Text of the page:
Types of Vertical Garden

Creating a vertical garden can be as simple or as complex as you want; Gardeners are limited only by their imagination. The great thing about vertical gardening is that you can use all kinds of containers in different shapes and sizes. You can meet the needs of your environment by choosing the right type of vertical garden for the space.

Vertical gardens

Vertical gardens are growing in popularity for large installations, such as public spaces and residential apartment blocks and commercial properties. Popular types include green walls, green façades and freestanding vertical garden systems. Let’s have a look at the types of vertical gardens

Green walls vertical garden

A green wall is what attracts many people to vertical gardening in the first place. It can stand independently or be attached to the wall of a building and can be designed for indoor or outdoor use. Vegetation may completely cover the entire structure or be enclosed in a shallow frame. Green walls can be outdoor or indoor, although each will have different requirements in terms of lighting, plant species, and other factors. There are many benefits to having green walls in one space. First of all, the visual benefits of the living wall cannot be ignored. Attractive pieces made of concrete and bricks can make a big impact in decorating urban environments, thus providing alternatives to urban agriculture, gardening and indoor decoration.

Vertical gardens

Green Façades vertical garden

Green façades differ from green walls in that they are composed of climbing or grappling plants that grow upward or across a support structure such as a trellis. In green forage, plants can be grown hydroponically or in a growing medium. Typical green foliage plants include twiners such as honeysuckle, tendrils such as clematis, and scrambling plants such as winter jasmine.

Vertical gardens

Freestanding vertical garden

Arguably the best beginner vertical gardening option, freestanding planters can be easily mounted on balconies or small terraces. And there is no need for any fancy growing medium or irrigation system. A little basic water, soil and traditional gardening and you are good to go.

Vertical gardens

Tier Garden

A tiered garden is essentially a number of long and narrow beds that are arranged to look like a staircase. Plants grow up rather than outside. It may be more "diagonal gardening" than vertical, but it still makes efficient use of growing space and is often a great solution for urban gardeners – especially those with no wall space.

Vertical gardens

Window Boxes

These wall-mounted planter boxes that sit right under your window or balcony provide an easy way to suspend your garden planters and small plants above the ground. Window boxes are great for seasonal flowers, succulents and trailing plants, and provide easy access to water and care. Herb gardens also do well in window boxes.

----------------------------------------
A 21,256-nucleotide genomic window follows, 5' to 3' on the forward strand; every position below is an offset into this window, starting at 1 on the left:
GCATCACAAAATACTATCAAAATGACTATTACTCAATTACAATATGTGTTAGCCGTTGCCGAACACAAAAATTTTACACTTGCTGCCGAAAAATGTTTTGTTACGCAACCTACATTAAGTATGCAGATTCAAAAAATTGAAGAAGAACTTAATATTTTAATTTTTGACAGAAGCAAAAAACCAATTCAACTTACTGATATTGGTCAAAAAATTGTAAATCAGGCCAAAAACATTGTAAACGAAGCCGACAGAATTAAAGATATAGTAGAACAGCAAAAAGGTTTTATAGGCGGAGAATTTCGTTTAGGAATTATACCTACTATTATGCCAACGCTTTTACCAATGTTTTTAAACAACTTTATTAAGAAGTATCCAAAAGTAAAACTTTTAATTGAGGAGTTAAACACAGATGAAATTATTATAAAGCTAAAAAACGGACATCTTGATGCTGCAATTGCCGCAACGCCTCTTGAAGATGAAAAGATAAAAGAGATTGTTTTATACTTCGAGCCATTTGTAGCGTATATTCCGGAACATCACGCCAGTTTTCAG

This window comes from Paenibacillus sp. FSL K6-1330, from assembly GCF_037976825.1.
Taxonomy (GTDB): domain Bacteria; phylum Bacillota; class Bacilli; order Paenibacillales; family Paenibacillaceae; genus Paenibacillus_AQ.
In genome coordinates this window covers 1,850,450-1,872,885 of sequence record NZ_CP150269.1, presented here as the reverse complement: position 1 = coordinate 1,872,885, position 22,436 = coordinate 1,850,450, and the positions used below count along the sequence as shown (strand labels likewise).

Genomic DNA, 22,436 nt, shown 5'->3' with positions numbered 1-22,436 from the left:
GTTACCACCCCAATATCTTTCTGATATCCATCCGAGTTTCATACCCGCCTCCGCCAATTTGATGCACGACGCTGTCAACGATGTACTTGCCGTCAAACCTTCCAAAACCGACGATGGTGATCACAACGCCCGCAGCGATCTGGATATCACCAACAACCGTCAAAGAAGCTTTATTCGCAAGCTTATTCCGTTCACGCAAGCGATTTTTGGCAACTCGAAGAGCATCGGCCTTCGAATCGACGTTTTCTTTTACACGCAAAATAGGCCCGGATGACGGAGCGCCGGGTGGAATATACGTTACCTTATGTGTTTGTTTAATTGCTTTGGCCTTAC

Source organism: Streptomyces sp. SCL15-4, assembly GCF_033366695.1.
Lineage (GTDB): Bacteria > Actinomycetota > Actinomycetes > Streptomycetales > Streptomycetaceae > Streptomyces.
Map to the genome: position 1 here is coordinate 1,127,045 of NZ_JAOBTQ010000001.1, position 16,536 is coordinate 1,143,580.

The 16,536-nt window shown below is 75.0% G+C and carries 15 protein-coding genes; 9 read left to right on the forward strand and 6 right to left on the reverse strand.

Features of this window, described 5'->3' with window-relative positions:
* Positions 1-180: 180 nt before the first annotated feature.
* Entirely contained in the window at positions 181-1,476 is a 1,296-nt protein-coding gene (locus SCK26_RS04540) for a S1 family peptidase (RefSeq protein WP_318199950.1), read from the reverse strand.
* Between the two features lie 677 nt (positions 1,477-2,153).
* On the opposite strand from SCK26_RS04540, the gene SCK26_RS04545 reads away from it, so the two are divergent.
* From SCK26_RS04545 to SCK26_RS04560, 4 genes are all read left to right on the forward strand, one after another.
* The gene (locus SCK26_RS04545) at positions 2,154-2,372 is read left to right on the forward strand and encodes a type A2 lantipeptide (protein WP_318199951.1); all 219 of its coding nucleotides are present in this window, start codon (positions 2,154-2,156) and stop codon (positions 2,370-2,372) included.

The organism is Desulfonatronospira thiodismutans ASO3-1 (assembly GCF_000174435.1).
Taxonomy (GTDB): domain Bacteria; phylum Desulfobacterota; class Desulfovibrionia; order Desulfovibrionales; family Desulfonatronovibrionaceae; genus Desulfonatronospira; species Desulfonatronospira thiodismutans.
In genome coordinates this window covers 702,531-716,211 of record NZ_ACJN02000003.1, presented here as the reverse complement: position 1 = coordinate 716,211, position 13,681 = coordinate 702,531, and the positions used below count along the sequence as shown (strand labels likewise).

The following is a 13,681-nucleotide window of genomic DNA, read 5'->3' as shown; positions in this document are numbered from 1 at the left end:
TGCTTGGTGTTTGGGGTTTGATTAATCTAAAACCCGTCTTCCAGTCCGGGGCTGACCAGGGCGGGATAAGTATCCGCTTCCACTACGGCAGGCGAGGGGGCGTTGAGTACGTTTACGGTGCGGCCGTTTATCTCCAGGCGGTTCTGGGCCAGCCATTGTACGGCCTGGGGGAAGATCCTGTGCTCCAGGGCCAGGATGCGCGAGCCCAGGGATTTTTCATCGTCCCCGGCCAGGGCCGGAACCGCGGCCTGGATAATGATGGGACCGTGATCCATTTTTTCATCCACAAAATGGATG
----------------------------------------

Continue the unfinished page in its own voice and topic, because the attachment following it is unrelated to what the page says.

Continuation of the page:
Vertical gardens

Gutter Garden

You're right, it's a planter made out of a standard rain gutter. These can be arranged horizontally in rows or structured diagonally in a zig-zag pattern so that water drains efficiently from row to row. Depending on the depth of the gutters, space may be limited, which will of course limit the size of plants you can grow in them.

Vertical gardens

Trellis Vertical Garden

We've all seen vines growing vertically on a lattice, but you might not have thought about the different shapes or structures you want to cover with your vine. Of course, you can buy a standard trellis at your local garden store, but you can make your own out of wood or wire in the size of your choice.

Let's read some of the benefits of vertical garden

Benefits of Vertical Gardens

It saves space: Vertical gardens are designed to run up and down, allowing you to plant more crops with less land. It is ideal for urban farming or small gardens where land space may be limited or for gardens that are already overcrowded.

It is good for your plants: Growing your crops vertically exposes them to more sunlight and air circulation, potentially increasing their yield and reducing their susceptibility to fungal infections, pests and other diseases. Also, the vertical setup is better for drainage.

It is easy to maintain: Vertical gardens allow you to plant a lot of crops without having to spend hours in the hot sun. A vegetable garden with a wall can be much easier to water, prune and harvest than a flat or even raised garden bed.

If you are planning a garden of your own then order and buy bonsai, succulent, air purifying, flowering plants for your garden.